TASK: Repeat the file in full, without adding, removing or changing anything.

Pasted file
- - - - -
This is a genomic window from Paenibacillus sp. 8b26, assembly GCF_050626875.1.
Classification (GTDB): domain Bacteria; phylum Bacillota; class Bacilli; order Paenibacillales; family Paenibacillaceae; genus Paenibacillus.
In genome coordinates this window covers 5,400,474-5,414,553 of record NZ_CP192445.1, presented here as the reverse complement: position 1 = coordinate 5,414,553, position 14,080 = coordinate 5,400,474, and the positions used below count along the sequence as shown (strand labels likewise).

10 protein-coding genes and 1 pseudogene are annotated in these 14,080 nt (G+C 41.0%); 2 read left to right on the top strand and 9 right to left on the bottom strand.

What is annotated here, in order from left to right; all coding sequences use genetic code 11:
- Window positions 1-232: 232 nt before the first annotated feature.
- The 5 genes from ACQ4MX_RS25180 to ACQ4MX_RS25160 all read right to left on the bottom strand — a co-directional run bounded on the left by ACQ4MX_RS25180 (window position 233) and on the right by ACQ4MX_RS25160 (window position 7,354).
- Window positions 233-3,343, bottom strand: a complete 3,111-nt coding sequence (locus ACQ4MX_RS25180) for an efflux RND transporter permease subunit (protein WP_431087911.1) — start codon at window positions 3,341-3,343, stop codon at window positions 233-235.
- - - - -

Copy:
This is a genomic window from Paenibacillus sp. 8b26, assembly GCF_050626875.1.
Classification (GTDB): domain Bacteria; phylum Bacillota; class Bacilli; order Paenibacillales; family Paenibacillaceae; genus Paenibacillus.
In genome coordinates this window covers 5,400,474-5,414,553 of record NZ_CP192445.1, presented here as the reverse complement: position 1 = coordinate 5,414,553, position 14,080 = coordinate 5,400,474, and the positions used below count along the sequence as shown (strand labels likewise).

10 protein-coding genes and 1 pseudogene are annotated in these 14,080 nt (G+C 41.0%); 2 read left to right on the top strand and 9 right to left on the bottom strand.

What is annotated here, in order from left to right; all coding sequences use genetic code 11:
- Window positions 1-232: 232 nt before the first annotated feature.
- The 5 genes from ACQ4MX_RS25180 to ACQ4MX_RS25160 all read right to left on the bottom strand — a co-directional run bounded on the left by ACQ4MX_RS25180 (window position 233) and on the right by ACQ4MX_RS25160 (window position 7,354).
- Window positions 233-3,343, bottom strand: a complete 3,111-nt coding sequence (locus ACQ4MX_RS25180) for an efflux RND transporter permease subunit (protein WP_431087911.1) — start codon at window positions 3,341-3,343, stop codon at window positions 233-235.